By Jeff Balke
By Aaron Reiss
By Angelica Leicht
By Dianna Wray
By Aaron Reiss
By Camilo Smith
By Craig Malisow
By Jeff Balke
Reading one of the many zoned editions of the Houston Chronicle, we learned a few things about Missouri City September 6: 1) headline writers in zoned editions are no doubt very thankful they're allowed to abbreviate it as "Mo City"; and 2) they may not have to worry about it much longer, because the city may change its name.
Mayor Allen Owen says his town suffers from an image problem -- some people call it "Misery City," he says -- and is considering how to address it.
"I've already gotten e-mails from citizens who read it in the Chronicle today, applauding us for even looking at" a name change, Owen says.
Mo City -- hey, we can use it, too -- is one of that group of burgeoning Fort Bend County suburbs where new shopping centers go up every month. An Inner Looper driving through the area would be hard-pressed to tell where Missouri City ends and Sugar Land begins, but if you live out there, apparently it's obvious.
Both towns belong to the same school district, the well-respected Fort Bend ISD, so what's the problem? It couldn't be the fact that Missouri City is blacker than any other suburb out there, could it? (Almost 40 percent of its 53,000 residents are black, as opposed to 5 percent of Sugar Land's 63,000.)
The Black Entertainment Television network named Mo City as a model city for middle-class blacks in 2000, but maybe that's not the greatest publicity a Fort Bend suburb can get.
Owen says white flight is not the problem, it's that developers and businesses wrongly think the city is too restrictive with its planning ordinances.
The city is thinking of paying $60,000 to North Star Destination Strategies, a company that does "community branding," which is ad-agency speak for developing a theme and logo for a city to sell itself. (It's called "the BrandPrint Process," if you must know.)
In Missouri City's case, that might include changing the name, which stemmed from the fact that city founders were trying to sell plots of it to St. Louis residents.
"It's one of the pieces that this firm will be studying," Owen says. "You know, when I'm at meetings out of town, out of state, people don't even know where Missouri City is. I'm not sure a lot of people even in the Houston area know where Missouri City is."
Among the potential new names we're betting won't be considered: Mo' Bettah City. Or our personal favorite, Brown Sugar Land.
Another Thing We Left Out
We made mention a while back (see Hair Balls, August 17) of the Port of Houston's glossy and glowing report on itself and the fantabulous year it had in fiscal 2005, a report that somehow didn't mention that the semi-rival Port of New Orleans had been hit by Katrina during that time. The Port's $120,000 report (titled "Simply the Best") also didn't mention that one of its directors resigned over allegedly making racist remarks.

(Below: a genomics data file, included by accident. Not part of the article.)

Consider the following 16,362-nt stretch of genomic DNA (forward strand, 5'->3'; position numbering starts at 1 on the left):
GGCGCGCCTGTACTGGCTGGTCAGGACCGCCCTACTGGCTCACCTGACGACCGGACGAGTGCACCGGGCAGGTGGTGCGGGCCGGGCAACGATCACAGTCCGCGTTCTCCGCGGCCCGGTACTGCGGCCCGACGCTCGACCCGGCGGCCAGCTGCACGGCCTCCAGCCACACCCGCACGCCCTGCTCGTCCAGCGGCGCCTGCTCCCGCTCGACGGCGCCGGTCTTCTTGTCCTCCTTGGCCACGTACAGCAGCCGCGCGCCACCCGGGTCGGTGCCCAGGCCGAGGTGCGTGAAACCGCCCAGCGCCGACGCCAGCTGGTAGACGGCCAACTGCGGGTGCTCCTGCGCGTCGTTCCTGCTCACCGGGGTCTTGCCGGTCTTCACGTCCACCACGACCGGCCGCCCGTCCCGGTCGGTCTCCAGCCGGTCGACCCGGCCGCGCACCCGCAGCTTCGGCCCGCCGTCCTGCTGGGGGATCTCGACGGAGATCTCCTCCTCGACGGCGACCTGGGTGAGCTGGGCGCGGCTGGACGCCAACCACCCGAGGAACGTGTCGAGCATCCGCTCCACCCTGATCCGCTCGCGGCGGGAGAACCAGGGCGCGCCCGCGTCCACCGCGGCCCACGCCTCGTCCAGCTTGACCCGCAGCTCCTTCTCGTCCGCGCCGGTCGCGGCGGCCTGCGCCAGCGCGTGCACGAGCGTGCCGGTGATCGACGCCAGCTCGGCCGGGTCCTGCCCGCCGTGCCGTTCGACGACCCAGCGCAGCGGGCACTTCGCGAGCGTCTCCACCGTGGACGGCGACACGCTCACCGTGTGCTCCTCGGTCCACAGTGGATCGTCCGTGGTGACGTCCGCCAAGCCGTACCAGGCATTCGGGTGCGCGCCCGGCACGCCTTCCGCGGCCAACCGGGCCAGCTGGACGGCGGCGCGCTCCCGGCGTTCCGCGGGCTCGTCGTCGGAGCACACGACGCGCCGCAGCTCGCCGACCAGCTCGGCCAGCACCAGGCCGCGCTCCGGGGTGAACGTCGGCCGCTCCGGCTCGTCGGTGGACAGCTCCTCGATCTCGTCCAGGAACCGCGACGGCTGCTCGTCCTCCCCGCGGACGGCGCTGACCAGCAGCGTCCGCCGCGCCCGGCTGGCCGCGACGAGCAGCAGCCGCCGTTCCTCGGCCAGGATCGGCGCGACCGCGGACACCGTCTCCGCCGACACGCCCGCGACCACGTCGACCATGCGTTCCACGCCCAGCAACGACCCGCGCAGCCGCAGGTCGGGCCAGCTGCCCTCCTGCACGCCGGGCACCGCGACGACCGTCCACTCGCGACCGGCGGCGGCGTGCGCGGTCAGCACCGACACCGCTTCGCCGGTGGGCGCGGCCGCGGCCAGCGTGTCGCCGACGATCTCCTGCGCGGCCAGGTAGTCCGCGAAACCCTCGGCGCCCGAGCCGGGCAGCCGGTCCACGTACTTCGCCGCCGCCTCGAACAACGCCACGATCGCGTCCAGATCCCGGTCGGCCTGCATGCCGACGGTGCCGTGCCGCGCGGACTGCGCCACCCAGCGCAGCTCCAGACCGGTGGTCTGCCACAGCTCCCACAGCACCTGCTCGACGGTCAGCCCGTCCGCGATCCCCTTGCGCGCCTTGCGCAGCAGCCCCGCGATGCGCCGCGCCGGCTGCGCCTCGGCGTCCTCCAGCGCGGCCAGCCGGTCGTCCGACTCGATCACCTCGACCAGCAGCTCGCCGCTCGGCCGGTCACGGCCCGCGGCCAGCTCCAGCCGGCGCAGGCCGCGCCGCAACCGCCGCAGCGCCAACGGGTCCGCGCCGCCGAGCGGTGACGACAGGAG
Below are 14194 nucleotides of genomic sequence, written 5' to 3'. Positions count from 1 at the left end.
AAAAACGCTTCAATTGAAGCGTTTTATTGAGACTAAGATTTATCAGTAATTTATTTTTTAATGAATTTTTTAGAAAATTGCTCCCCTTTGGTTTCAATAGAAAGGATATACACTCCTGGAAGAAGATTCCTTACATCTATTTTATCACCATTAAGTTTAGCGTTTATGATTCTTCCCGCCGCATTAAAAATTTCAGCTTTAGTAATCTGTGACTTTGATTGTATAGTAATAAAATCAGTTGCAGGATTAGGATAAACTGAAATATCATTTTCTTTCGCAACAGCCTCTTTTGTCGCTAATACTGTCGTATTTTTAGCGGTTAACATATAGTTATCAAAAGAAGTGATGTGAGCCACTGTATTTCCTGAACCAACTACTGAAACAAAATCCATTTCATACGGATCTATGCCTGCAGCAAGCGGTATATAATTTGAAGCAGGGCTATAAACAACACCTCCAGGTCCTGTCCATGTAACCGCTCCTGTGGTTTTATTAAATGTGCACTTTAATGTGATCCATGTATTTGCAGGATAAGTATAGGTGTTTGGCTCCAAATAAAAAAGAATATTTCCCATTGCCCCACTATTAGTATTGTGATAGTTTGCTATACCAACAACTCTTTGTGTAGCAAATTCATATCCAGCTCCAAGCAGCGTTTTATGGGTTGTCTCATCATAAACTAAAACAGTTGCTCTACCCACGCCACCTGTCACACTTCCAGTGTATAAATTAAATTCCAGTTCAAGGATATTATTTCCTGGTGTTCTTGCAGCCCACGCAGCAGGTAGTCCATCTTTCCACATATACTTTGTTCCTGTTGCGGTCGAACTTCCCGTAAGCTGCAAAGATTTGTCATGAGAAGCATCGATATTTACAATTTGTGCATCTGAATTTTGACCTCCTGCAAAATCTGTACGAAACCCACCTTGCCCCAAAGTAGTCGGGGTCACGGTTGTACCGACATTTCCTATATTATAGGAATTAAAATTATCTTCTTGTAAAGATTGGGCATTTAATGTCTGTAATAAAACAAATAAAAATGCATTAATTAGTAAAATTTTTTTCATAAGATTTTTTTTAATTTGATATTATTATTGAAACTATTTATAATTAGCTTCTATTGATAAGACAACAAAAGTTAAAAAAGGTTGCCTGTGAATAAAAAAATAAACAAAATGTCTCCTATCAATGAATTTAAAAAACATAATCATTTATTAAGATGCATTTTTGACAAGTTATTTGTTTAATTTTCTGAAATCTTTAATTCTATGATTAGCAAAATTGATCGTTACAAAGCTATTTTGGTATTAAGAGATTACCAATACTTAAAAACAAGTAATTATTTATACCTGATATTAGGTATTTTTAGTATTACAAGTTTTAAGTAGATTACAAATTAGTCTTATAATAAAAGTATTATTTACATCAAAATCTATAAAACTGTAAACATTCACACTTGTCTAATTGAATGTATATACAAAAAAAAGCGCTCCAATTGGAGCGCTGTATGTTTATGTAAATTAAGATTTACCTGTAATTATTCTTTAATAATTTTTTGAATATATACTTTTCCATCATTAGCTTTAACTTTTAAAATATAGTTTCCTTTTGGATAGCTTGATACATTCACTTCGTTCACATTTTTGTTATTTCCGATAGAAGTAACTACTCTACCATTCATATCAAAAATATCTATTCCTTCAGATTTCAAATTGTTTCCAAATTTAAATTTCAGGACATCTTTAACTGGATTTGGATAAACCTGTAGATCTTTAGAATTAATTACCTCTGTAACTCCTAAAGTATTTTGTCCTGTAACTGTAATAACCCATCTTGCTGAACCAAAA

We've since found out another thing the report neglected to talk about: One of the Port's highest officials was robbing it blind.
Larry Miller, a longtime Port employee who was director of channel development, pleaded guilty in July 2005 to the second-degree felony of theft by a public servant.
Prosecutor Julian Ramirez says Miller got ten years' probation, including 120 days in jail, and has to reimburse the Port for what he took.
For almost a year beginning in February 2004, Miller redirected more than $20,000 of Port funds to his own bank account, Ramirez says. Miller's methods were pure genius: Pipeline companies regularly sent checks to his office made out to the "Port of Houston" for the right to cross Port channels; Miller would simply type his name above the words "Port of Houston" and he was good to go. Until he was caught.
"He just told us he was severely in debt and the opportunity presented itself," Ramirez says.
You'd think a Port employee showing such self-starting initiative and gumption would be lauded in an annual report. But the Port's not one to toot its own horn, apparently.
Written in the Stars
As you read this, it's quite likely that the Astros' playoff hopes, fading fast at press time, are all but dead. (With the Astros, of course, there's also the possibility that a miracle has occurred.)
We're going to assume the 'Stros miss the playoffs, which would be the perfect capper to what has been an utterly desultory slog of a season. Waiting around for an Astro to get a hit this year has been not only fruitless, it's been tedious. From playing (really badly) in a World Series to struggling to get above .500 is not a fun ride.
Where did things go wrong? It's easy to pinpoint. On October 17, at 10:44 p.m., closer Brad Lidge, a pitcher so unhittable he'd earned the name "Lights Out," gave up a ninth-inning go-ahead homer to the Cards' Albert Pujols. The Astros, and Lidge especially, have never been the same since.
The only way to scientifically explain all this is through astrology. Houston astrologist Figgy Jones used cutting-edge computer technology to analyze where the stars were at that point, and what they mean for the ugly, evil thing that was born at 10:44 that dismal October night.